So my second go with my reflow oven was a bit of a fail. So time for some more learning from the internet and testing.

Things I now know.

  • The T962 oven uses infrared heating element, thus black IC’s heat up faster than other components and white things like the WS2812’s I was trying to reflow will reflect heat and need a bit of a longer time to reflow properly.
  • I rate SparkFun Rejuvenating Solder Paste with Tim Holmberg
  • Adafruit also has a great series of pages on SMT Manufacture
  • Adafruit recommend these SMT Stencil Wipes but so far baby wipes seem like a fairly good alternative.
  • The sparkfun Solder Paste Stenciling tutorial is well written, funny and made me think a bit more about the saftey aspect. Wear gloves and read the material safety data sheet’s

I've been getting great results cutting my own stencils, I'll save the details for another post soon.



So I’m making that big move from building circuits with mainly though hole parts and breakout boards to working with surface mount parts.

I’ve read a lot of articles on surface mount prototyping and I have a lot of respect for the hand soldering ninjas that can work with crazy small SMD parts. But I've built up a bit of an opinion about working with surface mount technology.

Surface mount technology is designed to be assembled using pick ‘n place machines and soldered using reflow ovens. So the best way to prototype with surface mount parts is to make a workflow as close to the manufacturing process as possible. After all its what the parts have been designed for.

I’ve always felt that the key thing in any job is having the right tools. Sure you can do jobs with other tools but it’s always more effort, usually frustrating and often a poorer result.

So the pick and place thing I’ll talk about in a while this update is about reflow ovens.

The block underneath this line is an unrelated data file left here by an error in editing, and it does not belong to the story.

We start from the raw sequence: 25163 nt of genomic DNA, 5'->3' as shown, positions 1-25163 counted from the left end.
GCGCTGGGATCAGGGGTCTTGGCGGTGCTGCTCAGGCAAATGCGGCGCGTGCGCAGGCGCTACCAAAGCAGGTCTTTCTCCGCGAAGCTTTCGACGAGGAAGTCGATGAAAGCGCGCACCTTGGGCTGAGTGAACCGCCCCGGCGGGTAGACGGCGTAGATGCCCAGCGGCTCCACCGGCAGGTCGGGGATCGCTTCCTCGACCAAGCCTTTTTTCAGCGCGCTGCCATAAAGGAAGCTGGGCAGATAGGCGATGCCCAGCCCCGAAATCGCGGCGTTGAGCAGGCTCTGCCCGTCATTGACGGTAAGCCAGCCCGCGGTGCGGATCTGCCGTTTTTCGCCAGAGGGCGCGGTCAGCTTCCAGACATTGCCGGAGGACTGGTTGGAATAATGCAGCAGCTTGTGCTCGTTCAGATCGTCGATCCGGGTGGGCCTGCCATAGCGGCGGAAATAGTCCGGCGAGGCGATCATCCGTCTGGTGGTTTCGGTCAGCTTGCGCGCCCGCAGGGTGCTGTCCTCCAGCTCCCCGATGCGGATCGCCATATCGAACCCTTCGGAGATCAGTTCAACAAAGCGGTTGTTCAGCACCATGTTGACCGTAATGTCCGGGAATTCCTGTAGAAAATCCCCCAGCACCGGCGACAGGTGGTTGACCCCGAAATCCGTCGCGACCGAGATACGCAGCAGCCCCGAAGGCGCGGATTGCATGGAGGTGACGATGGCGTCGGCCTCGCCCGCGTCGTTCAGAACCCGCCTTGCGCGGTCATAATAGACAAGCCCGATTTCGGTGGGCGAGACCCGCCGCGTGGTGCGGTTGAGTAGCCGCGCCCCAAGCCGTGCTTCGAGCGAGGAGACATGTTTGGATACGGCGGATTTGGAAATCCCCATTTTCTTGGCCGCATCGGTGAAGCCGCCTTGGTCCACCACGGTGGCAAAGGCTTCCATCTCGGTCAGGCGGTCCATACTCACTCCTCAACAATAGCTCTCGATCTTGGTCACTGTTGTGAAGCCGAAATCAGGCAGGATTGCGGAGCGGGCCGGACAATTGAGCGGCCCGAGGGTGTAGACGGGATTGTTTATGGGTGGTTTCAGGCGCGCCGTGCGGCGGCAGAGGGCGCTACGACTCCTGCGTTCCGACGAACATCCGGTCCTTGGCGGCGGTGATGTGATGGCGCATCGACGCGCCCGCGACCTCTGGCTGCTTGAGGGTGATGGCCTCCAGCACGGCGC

So I went for the cheep Chinese T-962 reflow oven. I’ve read good and bad things about the units, seems mostly luck of the draw. One thing I did do before running it the first time was to rip it apart and replace the masking tape with Kapton tape following the advice from this instructable.

Now it looks much better more “Apollo Space mission” than before.

I’m aware of other hacks on these ovens and controller upgrades that cost as much as the ovens. I’m not planning on any further changes other than some kind of fume extraction unless I have problems with reflowing larger boards.



So at the beginning of the year I was planing on documenting the projects I did in 2012, start posting on my website regularly and start hoping to generate a bit more traffic. The aim was to start making some boards and kits and staring a little Open Source Hardware electronics store. It’s not like I want to be the next adafruit, seed or SparkFun. But it would be nice to be the next Evil Mad Scientist, Dangerous Prototypes, Arachnid Labs or countless others in the community.

So now it’s September, What happened?

I got distracted. Basically I had a great product idea. Everything else stopped and I got very focused on the product for several months. I’m still working on it but not with the kind of focus I had in the early months. I’m not quite ready to put the idea out on the internet quite yet but I will say it’s a Bluetooth Low Energy (BLE) product with an iOS and in future Android app. I’m planing on doing the first batch of the product as a Kickstarter.

I know from my research that these projects always take far longer than you think. The thing is though you don’t really understand or believe that until it happens to you. So development on the product idea continues but I understand it’s going to take a while so other smaller projects are getting some attention.

One of the outcomes of the product project is that I’m tooling up the workshop for making surface mount boards, this is something i’ve been wanting to do for quite a while. I also keep having new ideas for boards and kits. So I’m hoping I’ll be able to get back to my original plan of starting up a little electronics shop and also having the product project idea moving along at the same time.

So next up some posts on the new gear in the workshop.



2012 was a huge year. Particularly a big year for building and making things. I built a handful of website, did a bunch of travel, made some cool electronic devices, made some cool art and got involved in some crazy projects. Sometimes all at once.

Some of them where for Film and Television so I couldn't write about them at the time. Not that I had a easy way of showcasing the projects at the time anyway.

So now I've got a basic site up I plan to write up last years project aver the next few weeks.


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